# Finding Slant Asymptotes of Rational Functions

Lesson Transcript
Instructor: Yuanxin (Amy) Yang Alcocer

Amy has a master's degree in secondary education and has been teaching math for over 9 years. Amy has worked with students at all levels from those with special needs to those that are gifted.

Slant asymptotes occur when the denominator polynomial degree is less than the degree of the numerator polynomial by one degree. Learn about finding the slant asymptotes of rational functions with examples. Updated: 11/03/2021

## Rational Functions

1. f (x) = x / x^2

2. f (x) = 2x^4 - 3x^2 / 3x^4 + 5x - 9

The first rational function has a horizontal asymptote of y = 0 because the degree of the denominator polynomial is greater than the degree of the numerator polynomial. Also, this function has a vertical asymptote of x = 0 because, if we set the denominator equal to 0 and solve, we will get x = 0. The second rational function has a horizontal asymptote of y = 2/3 because the degree of both the numerator and denominator polynomial are the same. We got y = 2/3 by isolating the leading coefficient of the numerator polynomial and the leading coefficient of the denominator polynomial.

We know how to find vertical and horizontal asymptotes. But what happens when the degree of our numerator polynomial is greater than the degree of our denominator polynomial by 1? For example, if you see a function like this.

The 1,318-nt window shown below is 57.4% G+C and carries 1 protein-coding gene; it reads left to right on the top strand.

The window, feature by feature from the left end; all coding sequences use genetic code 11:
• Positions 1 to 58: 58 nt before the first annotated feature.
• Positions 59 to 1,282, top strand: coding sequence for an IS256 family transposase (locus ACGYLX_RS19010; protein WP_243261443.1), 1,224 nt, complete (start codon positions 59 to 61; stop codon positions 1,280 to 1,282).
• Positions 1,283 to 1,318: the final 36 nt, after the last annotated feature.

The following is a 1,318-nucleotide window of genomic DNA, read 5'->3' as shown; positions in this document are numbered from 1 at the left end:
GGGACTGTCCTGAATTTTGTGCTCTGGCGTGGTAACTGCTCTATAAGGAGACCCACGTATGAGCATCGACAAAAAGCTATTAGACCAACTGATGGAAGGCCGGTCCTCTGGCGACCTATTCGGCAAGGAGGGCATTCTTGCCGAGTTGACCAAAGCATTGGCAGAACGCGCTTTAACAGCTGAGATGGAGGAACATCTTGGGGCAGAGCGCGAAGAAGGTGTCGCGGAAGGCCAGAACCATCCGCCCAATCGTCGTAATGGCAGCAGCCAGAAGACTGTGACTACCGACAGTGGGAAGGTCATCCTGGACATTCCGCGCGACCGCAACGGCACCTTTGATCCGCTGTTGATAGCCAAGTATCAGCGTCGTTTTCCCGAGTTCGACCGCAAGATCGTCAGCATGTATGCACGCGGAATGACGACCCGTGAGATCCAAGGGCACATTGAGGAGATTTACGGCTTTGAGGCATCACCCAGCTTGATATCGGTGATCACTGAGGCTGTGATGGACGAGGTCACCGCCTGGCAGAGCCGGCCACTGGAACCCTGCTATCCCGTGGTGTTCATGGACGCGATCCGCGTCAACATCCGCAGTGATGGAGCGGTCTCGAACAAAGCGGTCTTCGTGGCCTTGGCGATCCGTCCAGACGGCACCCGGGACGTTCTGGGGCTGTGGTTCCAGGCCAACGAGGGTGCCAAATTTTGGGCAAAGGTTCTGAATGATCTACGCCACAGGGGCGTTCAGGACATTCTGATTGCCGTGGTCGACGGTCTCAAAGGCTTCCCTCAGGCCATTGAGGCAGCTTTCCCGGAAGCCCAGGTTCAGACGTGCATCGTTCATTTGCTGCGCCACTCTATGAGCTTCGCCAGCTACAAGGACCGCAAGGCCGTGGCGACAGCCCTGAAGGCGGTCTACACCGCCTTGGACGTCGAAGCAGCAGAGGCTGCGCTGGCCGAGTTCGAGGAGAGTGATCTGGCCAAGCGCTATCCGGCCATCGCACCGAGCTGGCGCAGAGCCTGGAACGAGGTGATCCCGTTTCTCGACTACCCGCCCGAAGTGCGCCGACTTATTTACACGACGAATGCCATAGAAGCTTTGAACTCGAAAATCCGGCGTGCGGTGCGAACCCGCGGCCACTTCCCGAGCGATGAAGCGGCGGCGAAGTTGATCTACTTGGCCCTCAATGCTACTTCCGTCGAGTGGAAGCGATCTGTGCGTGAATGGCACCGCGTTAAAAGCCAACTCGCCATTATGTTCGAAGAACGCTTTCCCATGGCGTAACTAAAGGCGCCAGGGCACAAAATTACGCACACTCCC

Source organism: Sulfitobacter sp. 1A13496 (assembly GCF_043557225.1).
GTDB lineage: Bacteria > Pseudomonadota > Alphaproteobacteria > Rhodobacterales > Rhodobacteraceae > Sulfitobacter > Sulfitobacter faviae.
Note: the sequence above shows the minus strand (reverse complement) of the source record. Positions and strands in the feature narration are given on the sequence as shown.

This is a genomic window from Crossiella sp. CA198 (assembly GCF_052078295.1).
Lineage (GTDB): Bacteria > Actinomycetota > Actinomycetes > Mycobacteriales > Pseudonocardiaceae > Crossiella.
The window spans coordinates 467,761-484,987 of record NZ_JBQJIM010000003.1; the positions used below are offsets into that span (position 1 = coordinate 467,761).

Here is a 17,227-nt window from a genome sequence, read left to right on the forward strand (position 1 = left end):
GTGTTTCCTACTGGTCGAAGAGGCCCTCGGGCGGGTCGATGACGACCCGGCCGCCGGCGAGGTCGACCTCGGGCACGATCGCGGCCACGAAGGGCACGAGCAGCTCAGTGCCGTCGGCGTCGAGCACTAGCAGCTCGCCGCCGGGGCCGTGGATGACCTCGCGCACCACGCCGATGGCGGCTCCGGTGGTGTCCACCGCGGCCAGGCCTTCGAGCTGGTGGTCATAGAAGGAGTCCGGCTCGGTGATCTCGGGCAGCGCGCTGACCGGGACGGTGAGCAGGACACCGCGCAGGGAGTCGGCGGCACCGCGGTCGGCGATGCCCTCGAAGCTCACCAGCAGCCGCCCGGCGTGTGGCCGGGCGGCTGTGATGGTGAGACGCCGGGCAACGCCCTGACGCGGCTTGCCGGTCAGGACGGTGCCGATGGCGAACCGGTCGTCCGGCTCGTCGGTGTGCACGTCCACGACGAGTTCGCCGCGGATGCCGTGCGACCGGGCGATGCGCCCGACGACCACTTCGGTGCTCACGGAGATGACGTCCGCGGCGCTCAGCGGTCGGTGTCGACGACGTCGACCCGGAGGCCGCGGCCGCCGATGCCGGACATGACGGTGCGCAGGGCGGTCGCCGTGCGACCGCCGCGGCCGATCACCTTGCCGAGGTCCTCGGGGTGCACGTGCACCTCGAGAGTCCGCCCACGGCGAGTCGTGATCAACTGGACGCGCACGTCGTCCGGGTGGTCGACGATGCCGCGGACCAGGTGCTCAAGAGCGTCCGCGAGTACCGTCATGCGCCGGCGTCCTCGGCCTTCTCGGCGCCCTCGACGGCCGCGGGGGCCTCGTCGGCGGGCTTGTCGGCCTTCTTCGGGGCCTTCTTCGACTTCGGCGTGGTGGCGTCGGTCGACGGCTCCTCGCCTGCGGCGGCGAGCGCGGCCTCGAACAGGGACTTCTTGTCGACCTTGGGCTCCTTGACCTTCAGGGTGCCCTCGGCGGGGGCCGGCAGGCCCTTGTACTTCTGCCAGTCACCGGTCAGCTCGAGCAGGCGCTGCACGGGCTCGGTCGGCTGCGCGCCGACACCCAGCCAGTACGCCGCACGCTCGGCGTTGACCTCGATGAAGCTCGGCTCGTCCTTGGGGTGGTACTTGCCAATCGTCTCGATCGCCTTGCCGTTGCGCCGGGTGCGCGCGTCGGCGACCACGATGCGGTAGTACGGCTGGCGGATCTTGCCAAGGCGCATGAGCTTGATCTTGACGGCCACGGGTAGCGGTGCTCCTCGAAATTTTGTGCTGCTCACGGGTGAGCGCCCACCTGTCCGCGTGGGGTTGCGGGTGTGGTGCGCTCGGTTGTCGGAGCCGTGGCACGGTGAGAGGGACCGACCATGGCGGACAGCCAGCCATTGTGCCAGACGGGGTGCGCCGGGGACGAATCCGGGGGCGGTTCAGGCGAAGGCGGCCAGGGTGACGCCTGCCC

y = x^2 + 3x +2 / x - 2

What happens then? We get what is called a slant asymptote, an asymptote that is neither horizontal nor vertical but slanted.

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• 0:02 Rational Functions
• 2:41 Finding the Slant Asymptote
• 3:56 Example 1
• 5:05 Example 2
• 6:34 Lesson Summary
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## Finding the Slant Asymptote

You know from your previous understanding of graphs that a straight slanted line will have an equation in the form of y = mx + b, where m is the slope and b is the y-intercept. The question now becomes, how do you find this slant asymptote and its equation from your rational function?

As it turns out, it is a fairly straightforward process. It does require that you know how to divide polynomials. To find a slant asymptote when the degree of the numerator polynomial is exactly one more than the degree of the denominator polynomial, you need to perform the division that is shown by the rational function. The slant asymptote is then your answer, not including the remainder if there is one. Remember that dividing polynomials is very similar to dividing large numbers. We take each term with its coefficient and variable and treat it like a place value when dividing numbers. For example, the constant is treated like our ones place, the term with the x variable is treated like the tens place, the term with the x^2 variable is treated like the hundreds place, and so on.

Let's look at a couple of examples to see this polynomial division in action.

## Example 1

Find the slant asymptote of this rational function.

f (x) = x^3 - 5x / x^2 + 1

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